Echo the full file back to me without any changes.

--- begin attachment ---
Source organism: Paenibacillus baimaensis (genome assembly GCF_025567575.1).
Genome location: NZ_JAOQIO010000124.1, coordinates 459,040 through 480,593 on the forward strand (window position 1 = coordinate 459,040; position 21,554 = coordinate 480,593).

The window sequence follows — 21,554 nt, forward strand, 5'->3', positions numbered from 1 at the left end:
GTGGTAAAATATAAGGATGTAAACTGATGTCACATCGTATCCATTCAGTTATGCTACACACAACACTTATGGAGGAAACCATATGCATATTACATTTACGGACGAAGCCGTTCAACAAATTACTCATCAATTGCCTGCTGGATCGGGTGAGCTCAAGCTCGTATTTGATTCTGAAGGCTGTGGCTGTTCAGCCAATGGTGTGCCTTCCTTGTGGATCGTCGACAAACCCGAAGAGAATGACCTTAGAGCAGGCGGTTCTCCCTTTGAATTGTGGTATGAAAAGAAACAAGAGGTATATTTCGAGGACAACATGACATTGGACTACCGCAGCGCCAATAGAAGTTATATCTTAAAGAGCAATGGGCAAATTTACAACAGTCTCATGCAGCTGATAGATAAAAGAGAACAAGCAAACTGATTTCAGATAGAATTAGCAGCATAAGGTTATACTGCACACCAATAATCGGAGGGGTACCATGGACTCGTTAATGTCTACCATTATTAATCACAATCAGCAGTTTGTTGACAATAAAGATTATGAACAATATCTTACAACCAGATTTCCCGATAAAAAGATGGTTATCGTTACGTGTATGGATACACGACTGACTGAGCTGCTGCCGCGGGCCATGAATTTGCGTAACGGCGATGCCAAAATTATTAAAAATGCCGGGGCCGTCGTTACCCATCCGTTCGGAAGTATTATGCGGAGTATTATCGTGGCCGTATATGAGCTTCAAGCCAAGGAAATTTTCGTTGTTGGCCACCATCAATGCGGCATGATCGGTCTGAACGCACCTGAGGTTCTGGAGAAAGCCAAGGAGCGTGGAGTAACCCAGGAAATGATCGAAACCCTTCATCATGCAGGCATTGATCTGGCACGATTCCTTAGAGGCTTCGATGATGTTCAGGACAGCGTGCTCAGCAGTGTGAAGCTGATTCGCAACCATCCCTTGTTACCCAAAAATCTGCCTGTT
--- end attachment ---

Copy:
Source organism: Paenibacillus baimaensis (genome assembly GCF_025567575.1).
Genome location: NZ_JAOQIO010000124.1, coordinates 459,040 through 480,593 on the forward strand (window position 1 = coordinate 459,040; position 21,554 = coordinate 480,593).

The window sequence follows — 21,554 nt, forward strand, 5'->3', positions numbered from 1 at the left end:
GTGGTAAAATATAAGGATGTAAACTGATGTCACATCGTATCCATTCAGTTATGCTACACACAACACTTATGGAGGAAACCATATGCATATTACATTTACGGACGAAGCCGTTCAACAAATTACTCATCAATTGCCTGCTGGATCGGGTGAGCTCAAGCTCGTATTTGATTCTGAAGGCTGTGGCTGTTCAGCCAATGGTGTGCCTTCCTTGTGGATCGTCGACAAACCCGAAGAGAATGACCTTAGAGCAGGCGGTTCTCCCTTTGAATTGTGGTATGAAAAGAAACAAGAGGTATATTTCGAGGACAACATGACATTGGACTACCGCAGCGCCAATAGAAGTTATATCTTAAAGAGCAATGGGCAAATTTACAACAGTCTCATGCAGCTGATAGATAAAAGAGAACAAGCAAACTGATTTCAGATAGAATTAGCAGCATAAGGTTATACTGCACACCAATAATCGGAGGGGTACCATGGACTCGTTAATGTCTACCATTATTAATCACAATCAGCAGTTTGTTGACAATAAAGATTATGAACAATATCTTACAACCAGATTTCCCGATAAAAAGATGGTTATCGTTACGTGTATGGATACACGACTGACTGAGCTGCTGCCGCGGGCCATGAATTTGCGTAACGGCGATGCCAAAATTATTAAAAATGCCGGGGCCGTCGTTACCCATCCGTTCGGAAGTATTATGCGGAGTATTATCGTGGCCGTATATGAGCTTCAAGCCAAGGAAATTTTCGTTGTTGGCCACCATCAATGCGGCATGATCGGTCTGAACGCACCTGAGGTTCTGGAGAAAGCCAAGGAGCGTGGAGTAACCCAGGAAATGATCGAAACCCTTCATCATGCAGGCATTGATCTGGCACGATTCCTTAGAGGCTTCGATGATGTTCAGGACAGCGTGCTCAGCAGTGTGAAGCTGATTCGCAACCATCCCTTGTTACCCAAAAATCTGCCTGTT